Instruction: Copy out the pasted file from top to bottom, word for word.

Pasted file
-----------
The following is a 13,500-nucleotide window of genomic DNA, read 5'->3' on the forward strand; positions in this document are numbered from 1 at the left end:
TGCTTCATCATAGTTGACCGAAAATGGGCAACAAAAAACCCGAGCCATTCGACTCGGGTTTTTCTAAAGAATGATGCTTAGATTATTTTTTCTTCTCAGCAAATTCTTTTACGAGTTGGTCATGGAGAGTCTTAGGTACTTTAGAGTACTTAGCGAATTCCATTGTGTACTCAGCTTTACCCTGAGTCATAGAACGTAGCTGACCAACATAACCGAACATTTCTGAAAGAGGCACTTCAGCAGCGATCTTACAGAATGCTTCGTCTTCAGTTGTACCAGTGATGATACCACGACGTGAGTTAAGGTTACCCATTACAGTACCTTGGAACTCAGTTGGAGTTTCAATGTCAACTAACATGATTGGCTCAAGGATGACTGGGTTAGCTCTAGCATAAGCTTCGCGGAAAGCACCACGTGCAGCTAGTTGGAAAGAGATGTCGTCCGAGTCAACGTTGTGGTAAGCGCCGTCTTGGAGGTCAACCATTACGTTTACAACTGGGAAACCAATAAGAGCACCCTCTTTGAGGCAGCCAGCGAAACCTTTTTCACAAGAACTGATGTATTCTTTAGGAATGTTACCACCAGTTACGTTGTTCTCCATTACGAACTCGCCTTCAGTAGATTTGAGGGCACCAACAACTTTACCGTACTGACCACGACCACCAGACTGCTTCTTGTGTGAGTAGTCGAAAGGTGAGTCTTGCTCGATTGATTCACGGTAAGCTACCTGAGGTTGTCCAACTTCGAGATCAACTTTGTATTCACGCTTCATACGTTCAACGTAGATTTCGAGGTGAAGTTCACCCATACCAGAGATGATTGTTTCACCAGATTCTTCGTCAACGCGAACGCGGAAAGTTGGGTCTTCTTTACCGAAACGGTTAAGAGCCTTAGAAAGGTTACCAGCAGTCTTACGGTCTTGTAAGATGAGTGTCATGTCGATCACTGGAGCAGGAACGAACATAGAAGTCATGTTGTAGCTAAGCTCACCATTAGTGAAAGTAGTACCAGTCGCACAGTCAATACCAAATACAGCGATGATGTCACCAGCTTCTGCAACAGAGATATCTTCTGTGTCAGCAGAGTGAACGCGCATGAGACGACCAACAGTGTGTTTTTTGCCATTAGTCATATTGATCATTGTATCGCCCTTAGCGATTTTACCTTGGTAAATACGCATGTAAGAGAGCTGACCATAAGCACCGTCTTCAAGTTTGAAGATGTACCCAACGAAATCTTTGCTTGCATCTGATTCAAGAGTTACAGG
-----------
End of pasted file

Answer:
The following is a 13,500-nucleotide window of genomic DNA, read 5'->3' on the forward strand; positions in this document are numbered from 1 at the left end:
TGCTTCATCATAGTTGACCGAAAATGGGCAACAAAAAACCCGAGCCATTCGACTCGGGTTTTTCTAAAGAATGATGCTTAGATTATTTTTTCTTCTCAGCAAATTCTTTTACGAGTTGGTCATGGAGAGTCTTAGGTACTTTAGAGTACTTAGCGAATTCCATTGTGTACTCAGCTTTACCCTGAGTCATAGAACGTAGCTGACCAACATAACCGAACATTTCTGAAAGAGGCACTTCAGCAGCGATCTTACAGAATGCTTCGTCTTCAGTTGTACCAGTGATGATACCACGACGTGAGTTAAGGTTACCCATTACAGTACCTTGGAACTCAGTTGGAGTTTCAATGTCAACTAACATGATTGGCTCAAGGATGACTGGGTTAGCTCTAGCATAAGCTTCGCGGAAAGCACCACGTGCAGCTAGTTGGAAAGAGATGTCGTCCGAGTCAACGTTGTGGTAAGCGCCGTCTTGGAGGTCAACCATTACGTTTACAACTGGGAAACCAATAAGAGCACCCTCTTTGAGGCAGCCAGCGAAACCTTTTTCACAAGAACTGATGTATTCTTTAGGAATGTTACCACCAGTTACGTTGTTCTCCATTACGAACTCGCCTTCAGTAGATTTGAGGGCACCAACAACTTTACCGTACTGACCACGACCACCAGACTGCTTCTTGTGTGAGTAGTCGAAAGGTGAGTCTTGCTCGATTGATTCACGGTAAGCTACCTGAGGTTGTCCAACTTCGAGATCAACTTTGTATTCACGCTTCATACGTTCAACGTAGATTTCGAGGTGAAGTTCACCCATACCAGAGATGATTGTTTCACCAGATTCTTCGTCAACGCGAACGCGGAAAGTTGGGTCTTCTTTACCGAAACGGTTAAGAGCCTTAGAAAGGTTACCAGCAGTCTTACGGTCTTGTAAGATGAGTGTCATGTCGATCACTGGAGCAGGAACGAACATAGAAGTCATGTTGTAGCTAAGCTCACCATTAGTGAAAGTAGTACCAGTCGCACAGTCAATACCAAATACAGCGATGATGTCACCAGCTTCTGCAACAGAGATATCTTCTGTGTCAGCAGAGTGAACGCGCATGAGACGACCAACAGTGTGTTTTTTGCCATTAGTCATATTGATCATTGTATCGCCCTTAGCGATTTTACCTTGGTAAATACGCATGTAAGAGAGCTGACCATAAGCACCGTCTTCAAGTTTGAAGATGTACCCAACGAAATCTTTGCTTGCATCTGATTCAAGAGTTACAGG